53. FOREIGN POLICY AND THE CONSTITUTION #4

Harrison Schmitt

Former Senator Schmitt Notes the Strategic Importance of Exploration to America

Major national milestones have occurred with the recent passing of Neil Armstrong, the first man to step on the Moon, and this month’s 40th Anniversary of Apollo 17, America’s last mission of exploration to that small planet. They provide an opportunity to examine how great ventures play a strategic role in the growth and survival of the United States.

At critical times, America’s national leadership, including Congress under its treaty and funding powers, has actively recognized the strategic importance to the “common Defence” of major geographic expansion, exploration or technological development. The 1803 purchase of the Louisiana Territory from France, initiated by President Thomas Jefferson, constituted the first of these fortunate undertakings by a new nation. Jefferson, a scientist himself, dispatched the Corps of Discovery Expedition under the command of Meriwether Lewis and William Clark to explore these new holdings. In addition to thwarting the ambitions of other global powers, this exploration began the assimilation of Western resources and opportunities into the future of the country.

President James Polk and Congress followed Jefferson’s lead with the 1845 annexation of Texas and the 1846-48 acquisitions of California and the New Mexico and Oregon Territories. Polk’s remarkable accomplishments in a single term effectively completed the geographic definition of what would become the 48 contiguous States of the United States of America. The final southern boundary in Arizona and New Mexico came soon after with the Gadsden Purchase in 1853-54 under President Franklin Pierce. The early exploration of these rich lands fell to the engineers and scientists of the Army Corps of Topographical Engineers. Attached to Army expeditions traveling through the American West and Southwest, explorers such as John C. Fremont and William H. Emory documented the natural resource and agricultural value of Polk’s decisions. All Americans hoping to improve their lives and those of their families now had more opportunities to do so through settlement and economic growth.

Then, in the midst of the challenge of preserving the Union, President Abraham Lincoln showed Americans that he also understood the strategic importance of national expansion and development. In 1862, Lincoln initiated the building of the Transcontinental Railroad and the accompanying transcontinental telegraph, adding geographic, economic and political strength to the Northern cause. As Lincoln originally intended, the Golden Spike that formally joined the Central and Union Pacific Railroads forever tied together the culture, economics, and agricultural and mineral resources of the country. Following Lincoln’s assassination and before the completion of the Transcontinental Railroad, President Andrew Johnson supported Lincoln’s Secretary of State, William Seward, in the purchase of Alaska from Russia in 1867. Seward’s opportunistic foresight has long paid dividends both in natural resources and strategic defense.

As in the case of the Transcontinental Railroad, the necessities of national defense and the expansion of trade and commerce led President Theodore Roosevelt to take actions that led to the construction of the Panama Canal. Even though the Canal did not directly involve the continental United States, Roosevelt had recognized the strategic importance of moving naval units and commercial shipping quickly between the Atlantic and Pacific Oceans. As the demands of two World Wars demonstrated, this clairvoyance paid great dividends in preserving democracy throughout the globe. It also stimulated the development of many new technological capabilities, such as large earth-moving machines and electric motors that contributed to the growth of the American economy and the wellbeing of people throughout the world.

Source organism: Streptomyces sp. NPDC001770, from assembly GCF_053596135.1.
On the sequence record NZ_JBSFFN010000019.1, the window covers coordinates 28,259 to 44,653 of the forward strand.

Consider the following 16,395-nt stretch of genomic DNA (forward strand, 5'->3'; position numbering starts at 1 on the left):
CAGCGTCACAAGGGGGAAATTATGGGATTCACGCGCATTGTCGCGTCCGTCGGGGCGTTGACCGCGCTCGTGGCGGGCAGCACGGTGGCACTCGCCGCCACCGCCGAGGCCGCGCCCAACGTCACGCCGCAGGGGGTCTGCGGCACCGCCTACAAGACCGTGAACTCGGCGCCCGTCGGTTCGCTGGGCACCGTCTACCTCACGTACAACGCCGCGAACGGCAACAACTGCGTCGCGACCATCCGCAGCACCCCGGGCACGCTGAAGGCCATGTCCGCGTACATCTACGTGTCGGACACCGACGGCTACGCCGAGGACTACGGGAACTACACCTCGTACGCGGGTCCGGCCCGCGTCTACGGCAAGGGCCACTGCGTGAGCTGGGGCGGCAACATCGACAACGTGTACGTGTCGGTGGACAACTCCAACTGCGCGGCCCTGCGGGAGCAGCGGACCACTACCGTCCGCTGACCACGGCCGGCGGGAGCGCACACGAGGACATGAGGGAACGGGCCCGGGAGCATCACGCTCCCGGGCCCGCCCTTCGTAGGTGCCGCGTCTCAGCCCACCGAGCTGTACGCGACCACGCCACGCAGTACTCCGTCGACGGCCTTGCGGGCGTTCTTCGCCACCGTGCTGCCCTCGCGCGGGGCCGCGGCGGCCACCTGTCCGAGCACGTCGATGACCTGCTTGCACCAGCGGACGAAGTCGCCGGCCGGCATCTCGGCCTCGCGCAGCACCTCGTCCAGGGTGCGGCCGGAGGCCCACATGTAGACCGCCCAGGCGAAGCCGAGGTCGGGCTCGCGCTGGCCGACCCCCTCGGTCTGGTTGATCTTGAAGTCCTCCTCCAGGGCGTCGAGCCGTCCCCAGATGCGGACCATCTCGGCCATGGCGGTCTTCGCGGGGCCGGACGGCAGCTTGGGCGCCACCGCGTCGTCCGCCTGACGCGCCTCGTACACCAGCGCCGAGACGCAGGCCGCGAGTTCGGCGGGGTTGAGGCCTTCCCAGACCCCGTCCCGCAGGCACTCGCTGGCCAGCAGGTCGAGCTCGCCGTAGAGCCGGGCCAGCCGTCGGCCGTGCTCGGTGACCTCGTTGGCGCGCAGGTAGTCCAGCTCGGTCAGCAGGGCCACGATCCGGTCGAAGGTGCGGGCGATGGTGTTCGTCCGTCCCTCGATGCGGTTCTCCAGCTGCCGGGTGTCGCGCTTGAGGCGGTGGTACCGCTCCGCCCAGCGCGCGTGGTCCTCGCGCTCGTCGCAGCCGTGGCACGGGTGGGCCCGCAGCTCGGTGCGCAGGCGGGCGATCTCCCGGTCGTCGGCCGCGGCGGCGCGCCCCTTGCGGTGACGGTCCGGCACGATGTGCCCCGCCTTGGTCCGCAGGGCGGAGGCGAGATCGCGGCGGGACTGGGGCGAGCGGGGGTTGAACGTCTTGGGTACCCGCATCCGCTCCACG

In the 1950s, the oceans again drew the attention of Presidents and the Congress. Harry S. Truman and Dwight D. Eisenhower, with congressional acceptance of their recommendations, began and expanded the Nuclear Navy starting with the USS Nautilus. These initiatives recognized the potential of nuclear submarines and their missiles, hidden in the vastness of the oceans, to deter the aggressive ambitions of the Soviet Union.

Finally, also in the post-World War period, national security drove America’s most recent expansion, this time away from the global confines of Earth and into space. The six landings on the Moon in the 1960s and 70s grew out of the realization by both President Eisenhower and President John F. Kennedy that space would be a critical arena of Cold War competition between freedom and socialism.

A year and a half before President Kennedy would set the Nation on a course to the Moon, Eisenhower directed NASA to begin the development of what became the Saturn V Moon rocket. Without a jumpstart on development of the Saturn V, my generation could not have met Kennedy’s goal of “landing a man on the Moon and returning him safely to Earth” before the end of the decade of the 1960s. Such a delay would have emboldened the Soviet Union to continue to press forward with its own Moon landing program.

Critical threats coincided with the initiatives taken by American leaders through the centuries. No less critical national and international threats exist today. The current strategic interests of the United States require its political leadership to recognize the imperative of regaining the lead in deep space exploration if American global influence is to remain relevant here on Earth. Deep space exists as the continuing geographic frontier for Americans and, indeed for humankind.

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